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Airline Pilots Demand Higher Wages and Better Treatment

Airline Pilots Demand Higher Wages and Better Treatment
pilot demand, pilot pay

Airline Pilots Demand Higher Wages and Better Treatment

Pilots are feeling frustrated and overworked, and say that the rebound in air travel has made these issues worse by disrupting operations. With staffing shortages, bad weather, high fuel prices, and runaway inflation, airlines are facing many challenges asthey try to take advantage of the strong travel rebound. However, there is one other complication complicating things: negotiating new pilot contracts. Each of the nation’s largest carriers is currently in the process of trying to reach an agreement with its pilots.
 
The airlines are willing to pay higher wages to attract pilots, but the unions are also demanding other changes that they say would improve their members’ quality of life. With the industry struggling to attract and retain pilots, the unions are in a good position to get what they want. You cannot improve someone’s quality of life by simply giving them more money, said Casey Murray, a pilot and the president of the Southwest Airlines Pilots Association. He went on to say that no amount of moneycould make up for things like missed time with a daughter’s piano recital or a son’s baseball game. 
 
According to Future & Active Pilot Advisors, a career consulting firm for pilots, airlines in the United States have already hired more than 5,500 pilotsthis year. This is more than any full year since at least 1990. The four largest carriers -American, Delta, Southwest, and United -accounted for most of that hiring and collectively employ about 50,000 pilots. Those airlines say they have had little trouble finding qualified candidates, though the smaller, regional airlines from which they hire are struggling.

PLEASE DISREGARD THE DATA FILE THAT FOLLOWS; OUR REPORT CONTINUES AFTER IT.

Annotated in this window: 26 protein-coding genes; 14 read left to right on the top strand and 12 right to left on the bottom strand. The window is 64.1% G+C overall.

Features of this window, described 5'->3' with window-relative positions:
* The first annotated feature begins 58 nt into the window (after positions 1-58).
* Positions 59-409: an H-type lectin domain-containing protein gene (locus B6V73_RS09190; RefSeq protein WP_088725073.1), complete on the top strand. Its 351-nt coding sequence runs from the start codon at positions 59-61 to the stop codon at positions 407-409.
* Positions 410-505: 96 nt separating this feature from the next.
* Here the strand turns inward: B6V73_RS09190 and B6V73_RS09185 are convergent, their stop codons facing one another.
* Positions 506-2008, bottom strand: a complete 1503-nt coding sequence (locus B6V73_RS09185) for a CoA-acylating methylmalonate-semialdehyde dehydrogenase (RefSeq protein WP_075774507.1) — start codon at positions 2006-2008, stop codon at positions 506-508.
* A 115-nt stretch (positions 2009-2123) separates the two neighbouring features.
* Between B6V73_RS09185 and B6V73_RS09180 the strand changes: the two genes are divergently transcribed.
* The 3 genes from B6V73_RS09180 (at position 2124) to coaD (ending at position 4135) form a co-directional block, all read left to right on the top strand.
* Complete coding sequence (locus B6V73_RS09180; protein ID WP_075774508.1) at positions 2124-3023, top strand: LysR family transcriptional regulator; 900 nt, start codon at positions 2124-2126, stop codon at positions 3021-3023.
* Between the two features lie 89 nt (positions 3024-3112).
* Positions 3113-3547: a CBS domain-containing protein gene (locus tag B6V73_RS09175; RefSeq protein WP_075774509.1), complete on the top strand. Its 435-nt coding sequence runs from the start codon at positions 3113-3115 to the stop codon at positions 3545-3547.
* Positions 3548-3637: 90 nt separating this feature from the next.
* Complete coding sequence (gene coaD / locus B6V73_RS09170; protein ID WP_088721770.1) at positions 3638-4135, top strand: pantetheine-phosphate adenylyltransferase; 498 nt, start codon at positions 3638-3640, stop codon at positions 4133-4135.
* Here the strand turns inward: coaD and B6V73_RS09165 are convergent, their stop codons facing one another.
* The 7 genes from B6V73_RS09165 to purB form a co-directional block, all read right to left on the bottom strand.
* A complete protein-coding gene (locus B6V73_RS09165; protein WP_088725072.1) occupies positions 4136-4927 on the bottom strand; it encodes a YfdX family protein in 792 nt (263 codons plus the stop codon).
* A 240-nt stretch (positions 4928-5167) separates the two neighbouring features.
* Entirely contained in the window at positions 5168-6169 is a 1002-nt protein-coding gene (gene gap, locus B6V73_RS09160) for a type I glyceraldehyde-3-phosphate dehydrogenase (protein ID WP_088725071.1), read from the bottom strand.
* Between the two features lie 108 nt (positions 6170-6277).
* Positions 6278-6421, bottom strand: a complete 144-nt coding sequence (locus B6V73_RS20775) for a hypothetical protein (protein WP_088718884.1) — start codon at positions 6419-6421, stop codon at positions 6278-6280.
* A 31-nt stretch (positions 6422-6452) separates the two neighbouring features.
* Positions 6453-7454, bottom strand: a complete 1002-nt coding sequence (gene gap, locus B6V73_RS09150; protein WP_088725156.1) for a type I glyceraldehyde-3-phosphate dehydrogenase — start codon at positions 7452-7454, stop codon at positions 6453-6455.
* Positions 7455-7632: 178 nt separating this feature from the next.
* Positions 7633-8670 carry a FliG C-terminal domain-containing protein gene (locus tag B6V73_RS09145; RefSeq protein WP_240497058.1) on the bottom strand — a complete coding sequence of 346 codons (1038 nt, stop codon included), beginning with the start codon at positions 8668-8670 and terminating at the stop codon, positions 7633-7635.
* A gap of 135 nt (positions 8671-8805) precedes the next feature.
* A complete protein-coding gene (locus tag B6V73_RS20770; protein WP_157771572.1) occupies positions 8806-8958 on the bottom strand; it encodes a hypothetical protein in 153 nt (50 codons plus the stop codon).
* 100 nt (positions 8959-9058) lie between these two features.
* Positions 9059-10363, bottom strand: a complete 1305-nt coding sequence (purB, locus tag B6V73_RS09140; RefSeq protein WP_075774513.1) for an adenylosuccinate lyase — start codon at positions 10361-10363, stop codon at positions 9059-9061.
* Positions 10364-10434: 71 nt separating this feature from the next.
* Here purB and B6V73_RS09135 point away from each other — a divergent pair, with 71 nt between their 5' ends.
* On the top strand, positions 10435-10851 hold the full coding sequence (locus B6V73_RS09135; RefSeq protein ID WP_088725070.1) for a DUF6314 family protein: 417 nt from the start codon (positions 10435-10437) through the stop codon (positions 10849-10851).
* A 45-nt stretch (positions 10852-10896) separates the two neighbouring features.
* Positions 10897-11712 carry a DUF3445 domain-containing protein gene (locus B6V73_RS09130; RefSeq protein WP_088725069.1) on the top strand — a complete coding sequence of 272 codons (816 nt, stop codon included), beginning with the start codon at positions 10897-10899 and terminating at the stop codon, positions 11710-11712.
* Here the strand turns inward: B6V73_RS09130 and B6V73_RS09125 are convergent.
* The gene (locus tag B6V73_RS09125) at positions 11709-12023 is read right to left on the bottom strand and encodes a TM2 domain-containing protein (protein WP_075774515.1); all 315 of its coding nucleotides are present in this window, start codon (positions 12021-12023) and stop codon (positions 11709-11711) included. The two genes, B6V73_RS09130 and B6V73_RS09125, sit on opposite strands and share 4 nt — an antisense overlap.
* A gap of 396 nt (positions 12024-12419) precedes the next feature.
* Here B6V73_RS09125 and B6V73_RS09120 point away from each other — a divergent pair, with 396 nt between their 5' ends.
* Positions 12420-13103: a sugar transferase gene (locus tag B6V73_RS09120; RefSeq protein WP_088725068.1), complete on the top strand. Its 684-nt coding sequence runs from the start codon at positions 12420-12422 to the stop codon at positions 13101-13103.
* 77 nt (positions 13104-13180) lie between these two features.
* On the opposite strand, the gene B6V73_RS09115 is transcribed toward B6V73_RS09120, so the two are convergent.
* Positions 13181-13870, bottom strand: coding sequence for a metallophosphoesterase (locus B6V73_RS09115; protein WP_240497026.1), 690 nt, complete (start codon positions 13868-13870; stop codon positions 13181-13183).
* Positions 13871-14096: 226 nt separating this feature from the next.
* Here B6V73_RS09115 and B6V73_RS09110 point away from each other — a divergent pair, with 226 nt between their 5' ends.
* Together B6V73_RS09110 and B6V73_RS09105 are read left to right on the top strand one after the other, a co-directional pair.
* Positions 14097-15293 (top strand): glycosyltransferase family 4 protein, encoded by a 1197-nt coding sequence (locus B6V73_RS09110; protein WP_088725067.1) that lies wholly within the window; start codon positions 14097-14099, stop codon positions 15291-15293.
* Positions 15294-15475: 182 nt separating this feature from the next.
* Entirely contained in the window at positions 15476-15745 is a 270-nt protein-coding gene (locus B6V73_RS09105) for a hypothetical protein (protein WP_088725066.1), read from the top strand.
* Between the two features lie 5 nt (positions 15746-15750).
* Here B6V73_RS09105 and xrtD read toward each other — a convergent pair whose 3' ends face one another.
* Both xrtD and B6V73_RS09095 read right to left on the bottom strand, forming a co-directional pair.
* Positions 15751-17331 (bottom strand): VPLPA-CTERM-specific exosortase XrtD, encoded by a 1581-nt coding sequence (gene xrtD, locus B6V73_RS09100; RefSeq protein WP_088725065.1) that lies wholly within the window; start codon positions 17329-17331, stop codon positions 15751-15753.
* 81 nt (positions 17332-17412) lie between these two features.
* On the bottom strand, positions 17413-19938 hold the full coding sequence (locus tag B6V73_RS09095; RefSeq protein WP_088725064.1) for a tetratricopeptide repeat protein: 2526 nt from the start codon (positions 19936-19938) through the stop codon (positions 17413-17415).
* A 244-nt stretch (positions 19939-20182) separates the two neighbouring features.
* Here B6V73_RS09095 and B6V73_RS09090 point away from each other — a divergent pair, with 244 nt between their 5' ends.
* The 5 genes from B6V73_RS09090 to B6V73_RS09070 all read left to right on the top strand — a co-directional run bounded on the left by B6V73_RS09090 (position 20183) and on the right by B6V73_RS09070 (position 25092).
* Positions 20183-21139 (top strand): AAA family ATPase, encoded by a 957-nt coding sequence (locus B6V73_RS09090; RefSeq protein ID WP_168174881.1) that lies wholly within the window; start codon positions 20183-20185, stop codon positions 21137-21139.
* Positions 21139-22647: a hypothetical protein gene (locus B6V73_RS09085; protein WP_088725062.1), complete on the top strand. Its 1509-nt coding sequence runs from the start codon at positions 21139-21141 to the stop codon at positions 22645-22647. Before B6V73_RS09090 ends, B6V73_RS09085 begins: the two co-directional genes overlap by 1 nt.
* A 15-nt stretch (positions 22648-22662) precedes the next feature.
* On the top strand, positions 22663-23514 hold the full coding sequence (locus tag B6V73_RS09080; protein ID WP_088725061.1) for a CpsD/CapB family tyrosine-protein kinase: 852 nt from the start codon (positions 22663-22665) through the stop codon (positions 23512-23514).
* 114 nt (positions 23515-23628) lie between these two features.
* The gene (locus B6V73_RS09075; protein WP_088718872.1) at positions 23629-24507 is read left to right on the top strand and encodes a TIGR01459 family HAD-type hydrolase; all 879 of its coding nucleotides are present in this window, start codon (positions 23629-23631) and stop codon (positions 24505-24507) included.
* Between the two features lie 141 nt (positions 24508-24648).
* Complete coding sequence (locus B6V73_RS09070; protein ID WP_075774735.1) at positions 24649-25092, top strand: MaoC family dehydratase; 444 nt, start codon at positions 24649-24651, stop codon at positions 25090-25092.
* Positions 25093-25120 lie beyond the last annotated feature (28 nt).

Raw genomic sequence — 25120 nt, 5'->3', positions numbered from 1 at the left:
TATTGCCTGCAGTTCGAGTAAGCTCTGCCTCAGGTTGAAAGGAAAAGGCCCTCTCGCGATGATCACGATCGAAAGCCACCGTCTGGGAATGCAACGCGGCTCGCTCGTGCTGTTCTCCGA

Despite efforts by airlines to ramp up training, a lack of available pilots has caused delays in putting new pilots to work. These delays have hampered airlines’ ability to take full advantage of the travel recovery, and in some cases have led to larger disruptions when bad weather, staff shortages, and coronavirus outbreaks occur. In order to avoid similar problems to what occurred last summer, the airline industry has significantly reduced the number of flights scheduled for June through August by 2.5%. However, these problems are not exclusive to pilots or one area of the world, as aviation workers across Europe have gone on strike due to unfavorable working conditions.
 
In the United States, airlines have sought to shift some of the blame to the Federal Aviation Administration, arguing that the industry does not have enough air traffic controllers to run smoothly. In a message to staff members last week, Jon Roitman, United’s chief operations officer, said the aviation system would remain challenged this summer and beyond unless the agency addressed its staffing shortage. But the F.A.A. disputed that characterization, arguing in a statement that, while the controller shortage has played a role, the majority of delays and cancellations are not because of staffing at F.A.A.
 
Pilots across the industry have been complaining about being overworked to the point of fatigue due to disruptions and last-minute schedule changes. In a full-page newspaper advertisement last month, the leadership of Delta’s pilot union, known as the Delta Master Executive Council, said that, at current rates, the airline’s pilots will have worked more overtime by this fall than in all of 2018 and 2019 combined. Jason Ambrosi, the council’s chairman, said that higher wages are a focus of negotiations with Delta, but pilots are also demanding better working conditions.